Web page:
Series: This post is the eighth part of the Data Services Expressions Series which describes expressions generated by WCF Data Services.

Projections feature is visible in the URL through the $select query option. It allows the client to ask the server to only return a subset of properties on the returned entities. In this post we’ll look into how simple projections are handled by the URL parsing and how are these translated into expression executed against the provider.

Properties projected

A simple projection sample in the URL:

http://host/service.svc/Products?$select=Name

This asks the server to return all product entities, but only include the Name property in the payload. Internally the server will construct a list of properties to request from the data source. So at first the server adds all the properties listed in the $select query option to the list of properties to be projected. For the sample above we have { Name } so far.

The client still expects to get back the usual feed of entries (in case of ATOM payload), and for this to work correctly each entity must have a unique identifier in the payload. The WCF Data Services server uses the key properties to construct the identification. So the server will include all key properties in the list of properties to be projected. In our sample above the Product has just one key property called ID, so we have { Name, ID } as the list of properties to project.

Note: If ETag is defined for the projected entity, all the ETag properties will be added into the list as well. Also, if there is any EntityPropertyMappingAttribute defined for the projected entity, all the properties mapped by these attributes will be included in the list as well.

ProjectedWrapper

Once we have the complete list of properties we will need for each entity from the data source, we need to define the type of each entity to be returned. This is determined by the LINQ expression we will use to project the properties. Projections are usually expressed through the Select operator like this:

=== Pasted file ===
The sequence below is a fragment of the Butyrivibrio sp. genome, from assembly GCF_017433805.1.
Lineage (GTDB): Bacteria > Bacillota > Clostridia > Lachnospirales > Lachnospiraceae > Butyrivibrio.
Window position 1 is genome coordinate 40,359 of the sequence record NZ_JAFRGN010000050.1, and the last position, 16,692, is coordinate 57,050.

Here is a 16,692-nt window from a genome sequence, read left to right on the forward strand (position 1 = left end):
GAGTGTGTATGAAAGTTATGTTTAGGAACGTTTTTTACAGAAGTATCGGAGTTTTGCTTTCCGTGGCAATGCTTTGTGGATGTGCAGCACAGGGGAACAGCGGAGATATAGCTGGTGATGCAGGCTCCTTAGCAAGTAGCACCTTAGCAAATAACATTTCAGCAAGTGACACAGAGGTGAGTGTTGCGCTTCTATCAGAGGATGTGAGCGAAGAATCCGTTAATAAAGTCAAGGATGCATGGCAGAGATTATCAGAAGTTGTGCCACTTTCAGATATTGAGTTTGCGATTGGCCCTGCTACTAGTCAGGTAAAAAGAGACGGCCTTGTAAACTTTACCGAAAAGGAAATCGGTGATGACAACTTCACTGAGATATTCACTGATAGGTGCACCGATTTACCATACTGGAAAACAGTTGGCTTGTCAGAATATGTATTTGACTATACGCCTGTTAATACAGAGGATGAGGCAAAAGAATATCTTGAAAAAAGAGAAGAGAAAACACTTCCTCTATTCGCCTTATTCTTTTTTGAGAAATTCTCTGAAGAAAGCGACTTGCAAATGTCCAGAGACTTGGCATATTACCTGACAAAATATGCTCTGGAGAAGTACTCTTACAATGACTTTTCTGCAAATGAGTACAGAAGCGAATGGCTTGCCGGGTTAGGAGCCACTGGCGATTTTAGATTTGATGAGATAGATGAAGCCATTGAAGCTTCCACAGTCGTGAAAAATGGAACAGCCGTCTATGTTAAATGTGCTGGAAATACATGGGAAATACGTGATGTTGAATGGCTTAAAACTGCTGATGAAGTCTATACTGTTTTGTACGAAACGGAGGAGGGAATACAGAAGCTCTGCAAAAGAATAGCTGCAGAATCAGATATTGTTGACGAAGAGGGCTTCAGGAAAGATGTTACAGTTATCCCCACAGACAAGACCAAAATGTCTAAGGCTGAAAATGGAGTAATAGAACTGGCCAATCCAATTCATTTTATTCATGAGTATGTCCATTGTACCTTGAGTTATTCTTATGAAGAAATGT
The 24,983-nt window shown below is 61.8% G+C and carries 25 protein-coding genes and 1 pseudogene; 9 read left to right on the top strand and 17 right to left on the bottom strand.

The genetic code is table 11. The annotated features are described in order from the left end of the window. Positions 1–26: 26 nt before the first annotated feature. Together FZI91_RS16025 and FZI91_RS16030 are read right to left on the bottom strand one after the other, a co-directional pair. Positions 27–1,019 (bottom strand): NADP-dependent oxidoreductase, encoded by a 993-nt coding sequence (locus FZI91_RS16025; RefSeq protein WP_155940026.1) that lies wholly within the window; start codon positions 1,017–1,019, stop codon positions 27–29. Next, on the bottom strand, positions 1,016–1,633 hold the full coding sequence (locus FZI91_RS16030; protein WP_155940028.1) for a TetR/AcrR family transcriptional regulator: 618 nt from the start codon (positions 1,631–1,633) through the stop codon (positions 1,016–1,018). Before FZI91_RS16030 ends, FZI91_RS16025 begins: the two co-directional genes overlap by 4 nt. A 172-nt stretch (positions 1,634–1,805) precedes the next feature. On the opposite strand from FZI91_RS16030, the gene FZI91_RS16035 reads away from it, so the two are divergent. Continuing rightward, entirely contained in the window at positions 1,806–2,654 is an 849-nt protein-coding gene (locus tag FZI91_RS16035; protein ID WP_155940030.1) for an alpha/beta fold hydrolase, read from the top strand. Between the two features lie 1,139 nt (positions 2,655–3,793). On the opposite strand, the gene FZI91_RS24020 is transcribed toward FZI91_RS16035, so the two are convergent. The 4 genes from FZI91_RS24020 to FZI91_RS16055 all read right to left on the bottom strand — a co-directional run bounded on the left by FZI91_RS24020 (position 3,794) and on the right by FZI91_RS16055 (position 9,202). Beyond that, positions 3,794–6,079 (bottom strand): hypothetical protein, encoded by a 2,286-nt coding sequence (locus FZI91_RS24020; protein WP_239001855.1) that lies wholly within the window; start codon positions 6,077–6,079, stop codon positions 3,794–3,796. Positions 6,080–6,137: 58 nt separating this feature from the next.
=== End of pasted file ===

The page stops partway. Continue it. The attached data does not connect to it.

products.Select(product => new Product()
{
    Name = product.Name,
    ID = product.ID,
});

But this approach doesn’t work if the provider doesn’t use CLR types which reflect the shape of the entity as defined by the provider’s metadata. Some providers use generic CLR types for their entity representation (for example a Dictionary or some other custom object). Accessing properties on such entities uses method calls as described in this post. So instead WCF Data Services uses a special types to project to, the ProjectedWrapper.

There are in fact ten ProjectedWrapper types. ProjectedWrapper0 to ProjectedWrapper8 are used when 0 to 8 properties need to be projected. ProjectedWrapperMany is used when more then 8 properties are needed, in which case the ProjectedWrapperMany has a Next link to the next ProjectedWrapperMany instance forming a linked list, where each item stores up to eight properties.

Each ProjectedWrapper type has a property ResourceTypeName which stores the full type name of the entity this projected wrapper represents. This is necessary as it’s not possible to tell the type of the entity based on the few properties projected. We will discuss in detail how type hierarchies are handled in projections in some later post. There’s also another property PropertyNameList on each ProjectedWrapper. This property stores a comma delimited list of names of properties projected into this wrapper.

The projected properties are then stored in ProjectedWrapper members ProjectedProperty0 to ProjectedProperty7. The first name in the PropertyNameList specifies the name of the property projected into the ProjectedProperty0, the second specifies the name of the ProjectedProperty1 and so on.

So in our sample above, where we are to project properties Name and ID, using a ProjectedWrapper would look like this:

products.Select(product => new ProjectedWrapper2() { 
    ResourceTypeName = “TestNamespace.Product”,
    PropertyNameList = “Name,ID”,
    ProjectedProperty0 = p.Name,
    ProjectedProperty1 = p.ID